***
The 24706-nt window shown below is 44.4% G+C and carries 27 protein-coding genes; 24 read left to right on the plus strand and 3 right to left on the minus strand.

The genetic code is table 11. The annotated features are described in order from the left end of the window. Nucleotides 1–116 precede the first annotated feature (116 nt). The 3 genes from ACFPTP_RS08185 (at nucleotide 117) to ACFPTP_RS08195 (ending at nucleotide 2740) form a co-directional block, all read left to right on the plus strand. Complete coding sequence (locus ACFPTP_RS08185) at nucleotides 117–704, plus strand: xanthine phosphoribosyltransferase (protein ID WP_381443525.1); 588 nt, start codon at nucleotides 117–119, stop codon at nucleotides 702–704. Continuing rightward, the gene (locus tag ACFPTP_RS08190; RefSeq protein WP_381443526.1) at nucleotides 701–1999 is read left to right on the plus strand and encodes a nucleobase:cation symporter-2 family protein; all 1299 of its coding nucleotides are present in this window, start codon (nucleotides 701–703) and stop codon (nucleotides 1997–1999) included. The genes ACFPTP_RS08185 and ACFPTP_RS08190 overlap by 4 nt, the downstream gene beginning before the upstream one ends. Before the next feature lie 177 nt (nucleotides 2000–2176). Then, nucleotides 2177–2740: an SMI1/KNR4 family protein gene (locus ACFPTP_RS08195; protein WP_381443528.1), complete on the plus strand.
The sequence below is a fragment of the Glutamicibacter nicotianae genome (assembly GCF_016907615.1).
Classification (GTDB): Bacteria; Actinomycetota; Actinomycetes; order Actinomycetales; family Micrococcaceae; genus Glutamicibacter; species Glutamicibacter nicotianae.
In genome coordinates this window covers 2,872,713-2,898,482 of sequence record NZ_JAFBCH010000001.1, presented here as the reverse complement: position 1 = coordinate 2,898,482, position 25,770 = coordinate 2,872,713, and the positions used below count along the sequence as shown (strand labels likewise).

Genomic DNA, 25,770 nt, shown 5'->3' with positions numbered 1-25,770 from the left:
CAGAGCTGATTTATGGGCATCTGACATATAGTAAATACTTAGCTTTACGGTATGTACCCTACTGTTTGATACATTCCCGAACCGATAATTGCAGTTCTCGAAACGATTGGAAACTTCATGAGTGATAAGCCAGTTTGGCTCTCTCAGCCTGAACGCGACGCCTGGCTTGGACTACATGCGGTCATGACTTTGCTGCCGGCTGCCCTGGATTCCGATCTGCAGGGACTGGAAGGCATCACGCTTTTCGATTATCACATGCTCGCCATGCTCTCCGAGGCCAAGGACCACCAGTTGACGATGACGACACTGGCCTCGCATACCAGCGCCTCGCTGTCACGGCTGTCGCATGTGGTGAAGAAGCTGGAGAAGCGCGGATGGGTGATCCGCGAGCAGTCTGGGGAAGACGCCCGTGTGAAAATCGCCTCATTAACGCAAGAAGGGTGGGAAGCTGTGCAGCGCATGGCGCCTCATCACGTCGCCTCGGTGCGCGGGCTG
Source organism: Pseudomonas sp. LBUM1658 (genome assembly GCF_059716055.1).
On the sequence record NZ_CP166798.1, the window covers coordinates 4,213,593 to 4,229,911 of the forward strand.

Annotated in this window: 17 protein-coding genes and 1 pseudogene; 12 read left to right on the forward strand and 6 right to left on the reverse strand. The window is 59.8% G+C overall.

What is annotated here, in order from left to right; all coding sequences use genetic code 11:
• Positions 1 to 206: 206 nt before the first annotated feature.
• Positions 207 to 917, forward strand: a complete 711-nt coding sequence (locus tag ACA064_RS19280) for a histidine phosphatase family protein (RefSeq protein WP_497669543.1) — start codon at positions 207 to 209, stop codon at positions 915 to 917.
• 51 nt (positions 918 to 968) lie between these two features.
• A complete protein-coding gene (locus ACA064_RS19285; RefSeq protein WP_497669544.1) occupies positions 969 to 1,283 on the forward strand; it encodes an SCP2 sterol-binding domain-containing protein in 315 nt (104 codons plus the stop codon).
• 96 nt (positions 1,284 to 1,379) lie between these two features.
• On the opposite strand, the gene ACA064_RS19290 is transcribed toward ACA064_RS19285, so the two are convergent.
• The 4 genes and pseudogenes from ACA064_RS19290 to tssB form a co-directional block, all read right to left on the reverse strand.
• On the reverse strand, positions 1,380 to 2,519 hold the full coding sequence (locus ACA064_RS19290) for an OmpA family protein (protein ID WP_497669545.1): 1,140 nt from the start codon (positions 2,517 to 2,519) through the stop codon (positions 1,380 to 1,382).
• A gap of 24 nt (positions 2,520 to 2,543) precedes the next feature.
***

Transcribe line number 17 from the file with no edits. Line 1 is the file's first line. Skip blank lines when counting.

• On the opposite strand, the gene ACA064_RS19290 is transcribed toward ACA064_RS19285, so the two are convergent.